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Supply Chain Risk

Trump trade wins don’t eliminate the threat of more tariffs

President Trump racked up wins on his two main trade policy goals this week, but he may not be done starting trade disputes in the near future for two reasons: The deal with China could still unravel, and he is even more likely to use tariffs for political purposes now that he’s had success doing so.

“Donald Trump will probably still use the China trade war card if he thinks he needs to this election year,” said Raul Hinojosa-Ojeda, a UCLA professor who specializes in trade and a former visiting scholar at the World Bank. “He thinks it helps him politically to look tough in front of China.”

Peter Navarro, Trump’s top trade policy adviser, summed up the administration’s thinking in a Wall Street Journal op-ed Wednesday: The president had made tariffs into a useful political tool. “Here’s an equally important consideration, this one regarding strategy: President Trump’s imposition of actual tariffs has made the threat of tariffs more credible, and a variety of Trump tariff threats have borne robust results,” he wrote.

Trump on Wednesday signed a “phase one” trade deal with Beijing that addresses most of the administration’s top agenda items. The following day, the Senate approved the United States-Mexico-Canada-Agreement, which replaces the 1993 North American Free Trade Agreement, sending it to Trump’s desk. The wins effectively clear the two biggest trade issues from Trump’s agenda, raising the possibility that 2020 will not feature major trade war developments, after years of uncertainty.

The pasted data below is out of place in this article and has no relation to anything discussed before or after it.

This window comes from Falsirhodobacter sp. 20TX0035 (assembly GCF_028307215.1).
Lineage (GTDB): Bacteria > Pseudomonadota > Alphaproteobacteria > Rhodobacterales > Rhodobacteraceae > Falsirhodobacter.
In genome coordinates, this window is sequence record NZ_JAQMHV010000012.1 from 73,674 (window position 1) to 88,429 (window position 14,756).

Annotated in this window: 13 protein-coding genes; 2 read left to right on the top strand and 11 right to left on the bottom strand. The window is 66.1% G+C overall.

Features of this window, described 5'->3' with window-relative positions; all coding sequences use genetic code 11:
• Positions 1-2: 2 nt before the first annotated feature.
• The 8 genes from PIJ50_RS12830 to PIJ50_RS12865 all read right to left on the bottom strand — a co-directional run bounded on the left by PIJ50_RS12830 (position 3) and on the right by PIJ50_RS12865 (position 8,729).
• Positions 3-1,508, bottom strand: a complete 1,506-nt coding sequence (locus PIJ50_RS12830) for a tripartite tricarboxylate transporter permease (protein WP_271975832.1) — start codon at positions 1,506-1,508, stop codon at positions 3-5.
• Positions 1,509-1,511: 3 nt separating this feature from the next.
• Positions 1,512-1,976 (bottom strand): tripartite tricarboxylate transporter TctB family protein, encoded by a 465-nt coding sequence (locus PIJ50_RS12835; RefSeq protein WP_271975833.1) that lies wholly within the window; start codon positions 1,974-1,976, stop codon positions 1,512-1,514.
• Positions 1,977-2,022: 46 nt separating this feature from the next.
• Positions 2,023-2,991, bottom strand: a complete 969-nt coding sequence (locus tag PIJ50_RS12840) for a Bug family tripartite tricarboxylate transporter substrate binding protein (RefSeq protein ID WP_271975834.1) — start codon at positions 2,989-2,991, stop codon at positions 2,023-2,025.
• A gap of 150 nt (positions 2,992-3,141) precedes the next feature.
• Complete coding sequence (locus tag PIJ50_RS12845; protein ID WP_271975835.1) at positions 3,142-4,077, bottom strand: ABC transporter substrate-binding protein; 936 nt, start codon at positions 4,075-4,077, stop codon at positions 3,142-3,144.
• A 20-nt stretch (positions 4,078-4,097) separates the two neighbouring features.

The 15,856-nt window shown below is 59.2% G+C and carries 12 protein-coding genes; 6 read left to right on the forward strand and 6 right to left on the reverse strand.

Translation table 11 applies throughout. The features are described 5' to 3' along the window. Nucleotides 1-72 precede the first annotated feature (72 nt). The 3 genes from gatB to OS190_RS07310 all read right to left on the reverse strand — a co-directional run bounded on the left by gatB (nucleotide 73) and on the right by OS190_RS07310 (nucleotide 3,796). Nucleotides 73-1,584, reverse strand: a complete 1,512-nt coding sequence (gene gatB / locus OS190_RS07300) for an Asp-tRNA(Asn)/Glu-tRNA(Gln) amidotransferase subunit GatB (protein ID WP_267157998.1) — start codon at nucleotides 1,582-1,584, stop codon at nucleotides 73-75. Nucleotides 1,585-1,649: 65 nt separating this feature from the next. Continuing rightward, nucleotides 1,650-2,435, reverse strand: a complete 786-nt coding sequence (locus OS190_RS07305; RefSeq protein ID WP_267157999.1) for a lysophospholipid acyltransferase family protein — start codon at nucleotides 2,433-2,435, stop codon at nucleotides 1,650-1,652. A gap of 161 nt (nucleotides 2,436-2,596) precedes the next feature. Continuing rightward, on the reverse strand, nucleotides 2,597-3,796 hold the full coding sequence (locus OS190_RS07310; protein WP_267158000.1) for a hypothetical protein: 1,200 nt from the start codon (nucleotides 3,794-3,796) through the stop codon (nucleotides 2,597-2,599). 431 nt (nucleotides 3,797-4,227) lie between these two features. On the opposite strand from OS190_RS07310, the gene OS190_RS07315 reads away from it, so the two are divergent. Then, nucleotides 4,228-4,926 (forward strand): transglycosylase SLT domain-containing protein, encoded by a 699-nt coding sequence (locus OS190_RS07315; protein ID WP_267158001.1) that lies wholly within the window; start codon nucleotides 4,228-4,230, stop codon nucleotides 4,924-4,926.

However, the China deal will require close monitoring to ensure that China is complying with its requirements. Beijing has failed to live up to agreements with previous administrations. The additional tariffs on Chinese goods the Trump administration had threatened before the deal were only suspended, not eliminated. “They could be started up at any moment,” said Hinojosa-Ojeda.

Trump’s main goal with the “phase one” agreement was to shrink the trade deficit and get China to start buying U.S. goods, said Derek Scissors, resident scholar at the conservative American Enterprise Institute, so he’ll act if the Beijing tries to back away from those aspects of the deal. “Phase one” calls for Beijing to buy $200 billion in U.S. goods and services over two years, including $40 billion-$50 billion in U.S. farm goods.

“It would be risky for [China] to backtrack on promised purchases before the election, because the president will just apply more tariffs,” Scissors said.

Meanwhile, Trump faces several other disputes in which he is pursuing tariffs or could either impose new levies or ratchet existing taxes up. The administration is embroiled in a fight with the European Union over airline industry subsidies and has proposed tariffs of 10% to as high as 100% on $7.5 billion on EU goods. It has proposed tariffs of up to 100% on $2.4 billion worth of French products in retaliation for its proposed digital services tax on tech companies like Facebook and Amazon. European Trade Commissioner Phil Hogan met with Trump administration officials this week, but no agreement was reported. And the administration’s earlier threat to impose tariffs on autos and auto parts, while seemingly on the back burner, has not been withdrawn.

Trump has also shown a willingness to apply tariffs in non-trade-related matters, using them last year to push Mexico to crack down on Central American refugees crossing its borders into the U.S.

Ryan Young, a trade policy expert with the libertarian Competitive Enterprise Institute, nevertheless sees the threat of renewed trade wars as low for the foreseeable future. The administration has an interest in not stirring things up too much before the fall elections, he said. “Of course, with this administration, things can change with a single tweet,” he said.

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